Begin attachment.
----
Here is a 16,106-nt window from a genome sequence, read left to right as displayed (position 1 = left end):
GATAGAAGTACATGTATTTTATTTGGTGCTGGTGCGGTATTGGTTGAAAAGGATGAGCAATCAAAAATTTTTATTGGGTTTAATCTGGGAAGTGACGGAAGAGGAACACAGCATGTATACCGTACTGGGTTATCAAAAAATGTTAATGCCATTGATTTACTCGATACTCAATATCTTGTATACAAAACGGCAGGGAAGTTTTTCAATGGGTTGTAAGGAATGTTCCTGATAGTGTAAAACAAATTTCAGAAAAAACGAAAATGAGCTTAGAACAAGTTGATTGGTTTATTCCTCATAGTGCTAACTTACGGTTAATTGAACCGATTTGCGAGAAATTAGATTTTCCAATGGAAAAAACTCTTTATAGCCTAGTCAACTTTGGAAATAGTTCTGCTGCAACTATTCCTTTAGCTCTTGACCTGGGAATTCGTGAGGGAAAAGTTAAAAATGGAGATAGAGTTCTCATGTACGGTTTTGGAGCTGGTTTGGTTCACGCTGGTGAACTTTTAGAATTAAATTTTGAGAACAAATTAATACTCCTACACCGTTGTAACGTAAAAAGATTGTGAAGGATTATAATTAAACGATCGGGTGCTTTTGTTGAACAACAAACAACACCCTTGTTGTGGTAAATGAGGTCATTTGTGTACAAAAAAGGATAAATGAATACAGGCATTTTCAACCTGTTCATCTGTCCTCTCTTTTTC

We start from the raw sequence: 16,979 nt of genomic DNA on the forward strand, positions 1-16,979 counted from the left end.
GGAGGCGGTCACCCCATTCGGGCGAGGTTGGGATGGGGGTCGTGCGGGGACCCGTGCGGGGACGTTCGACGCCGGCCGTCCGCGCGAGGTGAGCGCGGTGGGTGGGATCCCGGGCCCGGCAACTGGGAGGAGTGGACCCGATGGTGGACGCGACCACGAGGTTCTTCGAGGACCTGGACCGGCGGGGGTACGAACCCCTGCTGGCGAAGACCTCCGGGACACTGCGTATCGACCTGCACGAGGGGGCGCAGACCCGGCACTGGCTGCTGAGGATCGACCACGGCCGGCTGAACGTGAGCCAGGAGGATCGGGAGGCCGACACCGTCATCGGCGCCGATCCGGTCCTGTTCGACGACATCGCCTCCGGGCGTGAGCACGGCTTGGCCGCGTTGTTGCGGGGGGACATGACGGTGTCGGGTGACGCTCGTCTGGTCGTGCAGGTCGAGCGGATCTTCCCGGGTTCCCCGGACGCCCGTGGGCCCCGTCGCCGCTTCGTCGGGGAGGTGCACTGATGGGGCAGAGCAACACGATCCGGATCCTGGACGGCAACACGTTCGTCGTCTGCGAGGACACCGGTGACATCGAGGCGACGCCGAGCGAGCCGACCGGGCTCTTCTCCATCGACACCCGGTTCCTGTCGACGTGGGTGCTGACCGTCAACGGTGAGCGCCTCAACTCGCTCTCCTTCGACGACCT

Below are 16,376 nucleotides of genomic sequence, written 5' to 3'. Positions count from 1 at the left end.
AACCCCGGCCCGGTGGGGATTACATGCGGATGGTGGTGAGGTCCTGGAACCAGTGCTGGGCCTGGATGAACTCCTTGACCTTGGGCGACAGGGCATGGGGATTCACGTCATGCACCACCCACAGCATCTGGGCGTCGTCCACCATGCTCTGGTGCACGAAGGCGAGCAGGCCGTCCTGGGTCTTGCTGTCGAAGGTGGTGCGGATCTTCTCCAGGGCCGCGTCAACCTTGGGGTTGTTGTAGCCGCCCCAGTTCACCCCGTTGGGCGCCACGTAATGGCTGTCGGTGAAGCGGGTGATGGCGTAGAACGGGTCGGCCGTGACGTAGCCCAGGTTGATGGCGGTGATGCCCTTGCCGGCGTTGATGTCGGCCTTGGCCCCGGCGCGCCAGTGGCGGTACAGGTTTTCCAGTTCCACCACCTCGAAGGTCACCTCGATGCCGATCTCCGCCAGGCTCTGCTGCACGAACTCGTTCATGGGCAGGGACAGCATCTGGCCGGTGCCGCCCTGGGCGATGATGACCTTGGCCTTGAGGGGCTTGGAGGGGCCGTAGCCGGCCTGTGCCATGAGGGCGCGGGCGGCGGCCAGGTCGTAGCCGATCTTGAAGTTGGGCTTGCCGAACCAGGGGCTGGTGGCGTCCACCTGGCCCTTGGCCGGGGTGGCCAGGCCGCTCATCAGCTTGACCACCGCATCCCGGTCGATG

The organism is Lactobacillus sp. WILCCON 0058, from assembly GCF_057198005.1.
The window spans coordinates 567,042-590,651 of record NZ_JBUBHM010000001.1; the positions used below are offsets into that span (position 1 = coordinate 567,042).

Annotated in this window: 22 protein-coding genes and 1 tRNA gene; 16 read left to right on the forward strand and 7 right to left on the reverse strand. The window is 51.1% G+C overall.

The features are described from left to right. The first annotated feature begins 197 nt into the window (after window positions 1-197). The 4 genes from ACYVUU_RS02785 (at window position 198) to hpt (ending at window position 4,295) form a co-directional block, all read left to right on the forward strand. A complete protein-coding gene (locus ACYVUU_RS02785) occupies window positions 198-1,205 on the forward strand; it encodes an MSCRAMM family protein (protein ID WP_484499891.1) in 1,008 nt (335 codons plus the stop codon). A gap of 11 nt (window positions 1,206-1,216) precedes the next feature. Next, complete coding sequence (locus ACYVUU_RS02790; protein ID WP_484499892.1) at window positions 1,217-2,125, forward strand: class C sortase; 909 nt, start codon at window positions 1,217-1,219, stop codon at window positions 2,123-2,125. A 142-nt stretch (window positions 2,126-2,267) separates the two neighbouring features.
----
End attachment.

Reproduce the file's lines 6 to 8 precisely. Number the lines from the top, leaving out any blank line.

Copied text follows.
AACCCCGGCCCGGTGGGGATTACATGCGGATGGTGGTGAGGTCCTGGAACCAGTGCTGGGCCTGGATGAACTCCTTGACCTTGGGCGACAGGGCATGGGGATTCACGTCATGCACCACCCACAGCATCTGGGCGTCGTCCACCATGCTCTGGTGCACGAAGGCGAGCAGGCCGTCCTGGGTCTTGCTGTCGAAGGTGGTGCGGATCTTCTCCAGGGCCGCGTCAACCTTGGGGTTGTTGTAGCCGCCCCAGTTCACCCCGTTGGGCGCCACGTAATGGCTGTCGGTGAAGCGGGTGATGGCGTAGAACGGGTCGGCCGTGACGTAGCCCAGGTTGATGGCGGTGATGCCCTTGCCGGCGTTGATGTCGGCCTTGGCCCCGGCGCGCCAGTGGCGGTACAGGTTTTCCAGTTCCACCACCTCGAAGGTCACCTCGATGCCGATCTCCGCCAGGCTCTGCTGCACGAACTCGTTCATGGGCAGGGACAGCATCTGGCCGGTGCCGCCCTGGGCGATGATGACCTTGGCCTTGAGGGGCTTGGAGGGGCCGTAGCCGGCCTGTGCCATGAGGGCGCGGGCGGCGGCCAGGTCGTAGCCGATCTTGAAGTTGGGCTTGCCGAACCAGGGGCTGGTGGCGTCCACCTGGCCCTTGGCCGGGGTGGCCAGGCCGCTCATCAGCTTGACCACCGCATCCCGGTCGATG

The organism is Lactobacillus sp. WILCCON 0058, from assembly GCF_057198005.1.
The window spans coordinates 567,042-590,651 of record NZ_JBUBHM010000001.1; the positions used below are offsets into that span (position 1 = coordinate 567,042).